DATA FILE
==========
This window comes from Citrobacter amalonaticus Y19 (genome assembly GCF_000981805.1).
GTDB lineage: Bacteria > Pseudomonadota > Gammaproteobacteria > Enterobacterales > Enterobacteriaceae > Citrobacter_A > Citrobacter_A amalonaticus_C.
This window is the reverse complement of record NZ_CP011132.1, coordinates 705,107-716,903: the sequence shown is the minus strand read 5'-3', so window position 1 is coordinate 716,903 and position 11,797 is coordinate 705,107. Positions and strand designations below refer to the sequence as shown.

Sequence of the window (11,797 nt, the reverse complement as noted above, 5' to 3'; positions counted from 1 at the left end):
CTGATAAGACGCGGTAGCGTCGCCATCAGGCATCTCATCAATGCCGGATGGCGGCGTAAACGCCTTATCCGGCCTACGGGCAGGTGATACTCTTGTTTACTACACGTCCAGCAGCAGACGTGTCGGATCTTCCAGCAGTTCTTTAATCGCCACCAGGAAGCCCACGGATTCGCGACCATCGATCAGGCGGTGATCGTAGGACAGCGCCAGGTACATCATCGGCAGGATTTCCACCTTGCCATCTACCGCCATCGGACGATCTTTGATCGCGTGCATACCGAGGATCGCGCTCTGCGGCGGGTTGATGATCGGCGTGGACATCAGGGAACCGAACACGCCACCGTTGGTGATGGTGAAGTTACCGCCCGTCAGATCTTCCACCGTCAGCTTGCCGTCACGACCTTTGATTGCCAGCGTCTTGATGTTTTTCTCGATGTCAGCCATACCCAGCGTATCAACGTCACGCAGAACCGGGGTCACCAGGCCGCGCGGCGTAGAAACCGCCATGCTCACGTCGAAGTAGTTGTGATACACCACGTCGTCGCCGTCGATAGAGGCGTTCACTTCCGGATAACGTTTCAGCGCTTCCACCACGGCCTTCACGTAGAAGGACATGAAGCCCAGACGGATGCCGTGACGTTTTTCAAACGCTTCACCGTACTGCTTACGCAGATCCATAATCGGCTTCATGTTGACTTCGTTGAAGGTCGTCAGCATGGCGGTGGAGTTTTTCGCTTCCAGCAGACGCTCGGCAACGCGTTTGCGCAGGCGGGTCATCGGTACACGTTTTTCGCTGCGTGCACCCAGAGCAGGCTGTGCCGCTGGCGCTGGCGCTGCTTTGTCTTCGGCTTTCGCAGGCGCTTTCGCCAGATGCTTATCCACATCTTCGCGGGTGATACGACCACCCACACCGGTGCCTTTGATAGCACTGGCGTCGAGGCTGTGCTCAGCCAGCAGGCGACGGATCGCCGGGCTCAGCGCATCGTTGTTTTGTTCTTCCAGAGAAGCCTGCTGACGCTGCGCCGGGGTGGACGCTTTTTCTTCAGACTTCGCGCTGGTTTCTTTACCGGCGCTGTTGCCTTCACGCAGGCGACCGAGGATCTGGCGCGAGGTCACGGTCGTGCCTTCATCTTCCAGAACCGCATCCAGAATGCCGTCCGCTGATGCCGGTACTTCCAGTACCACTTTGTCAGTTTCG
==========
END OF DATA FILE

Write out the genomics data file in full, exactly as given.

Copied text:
This window comes from Citrobacter amalonaticus Y19 (genome assembly GCF_000981805.1).
GTDB lineage: Bacteria > Pseudomonadota > Gammaproteobacteria > Enterobacterales > Enterobacteriaceae > Citrobacter_A > Citrobacter_A amalonaticus_C.
This window is the reverse complement of record NZ_CP011132.1, coordinates 705,107-716,903: the sequence shown is the minus strand read 5'-3', so window position 1 is coordinate 716,903 and position 11,797 is coordinate 705,107. Positions and strand designations below refer to the sequence as shown.

Sequence of the window (11,797 nt, the reverse complement as noted above, 5' to 3'; positions counted from 1 at the left end):
CTGATAAGACGCGGTAGCGTCGCCATCAGGCATCTCATCAATGCCGGATGGCGGCGTAAACGCCTTATCCGGCCTACGGGCAGGTGATACTCTTGTTTACTACACGTCCAGCAGCAGACGTGTCGGATCTTCCAGCAGTTCTTTAATCGCCACCAGGAAGCCCACGGATTCGCGACCATCGATCAGGCGGTGATCGTAGGACAGCGCCAGGTACATCATCGGCAGGATTTCCACCTTGCCATCTACCGCCATCGGACGATCTTTGATCGCGTGCATACCGAGGATCGCGCTCTGCGGCGGGTTGATGATCGGCGTGGACATCAGGGAACCGAACACGCCACCGTTGGTGATGGTGAAGTTACCGCCCGTCAGATCTTCCACCGTCAGCTTGCCGTCACGACCTTTGATTGCCAGCGTCTTGATGTTTTTCTCGATGTCAGCCATACCCAGCGTATCAACGTCACGCAGAACCGGGGTCACCAGGCCGCGCGGCGTAGAAACCGCCATGCTCACGTCGAAGTAGTTGTGATACACCACGTCGTCGCCGTCGATAGAGGCGTTCACTTCCGGATAACGTTTCAGCGCTTCCACCACGGCCTTCACGTAGAAGGACATGAAGCCCAGACGGATGCCGTGACGTTTTTCAAACGCTTCACCGTACTGCTTACGCAGATCCATAATCGGCTTCATGTTGACTTCGTTGAAGGTCGTCAGCATGGCGGTGGAGTTTTTCGCTTCCAGCAGACGCTCGGCAACGCGTTTGCGCAGGCGGGTCATCGGTACACGTTTTTCGCTGCGTGCACCCAGAGCAGGCTGTGCCGCTGGCGCTGGCGCTGCTTTGTCTTCGGCTTTCGCAGGCGCTTTCGCCAGATGCTTATCCACATCTTCGCGGGTGATACGACCACCCACACCGGTGCCTTTGATAGCACTGGCGTCGAGGCTGTGCTCAGCCAGCAGGCGACGGATCGCCGGGCTCAGCGCATCGTTGTTTTGTTCTTCCAGAGAAGCCTGCTGACGCTGCGCCGGGGTGGACGCTTTTTCTTCAGACTTCGCGCTGGTTTCTTTACCGGCGCTGTTGCCTTCACGCAGGCGACCGAGGATCTGGCGCGAGGTCACGGTCGTGCCTTCATCTTCCAGAACCGCATCCAGAATGCCGTCCGCTGATGCCGGTACTTCCAGTACCACTTTGTCAGTTTCG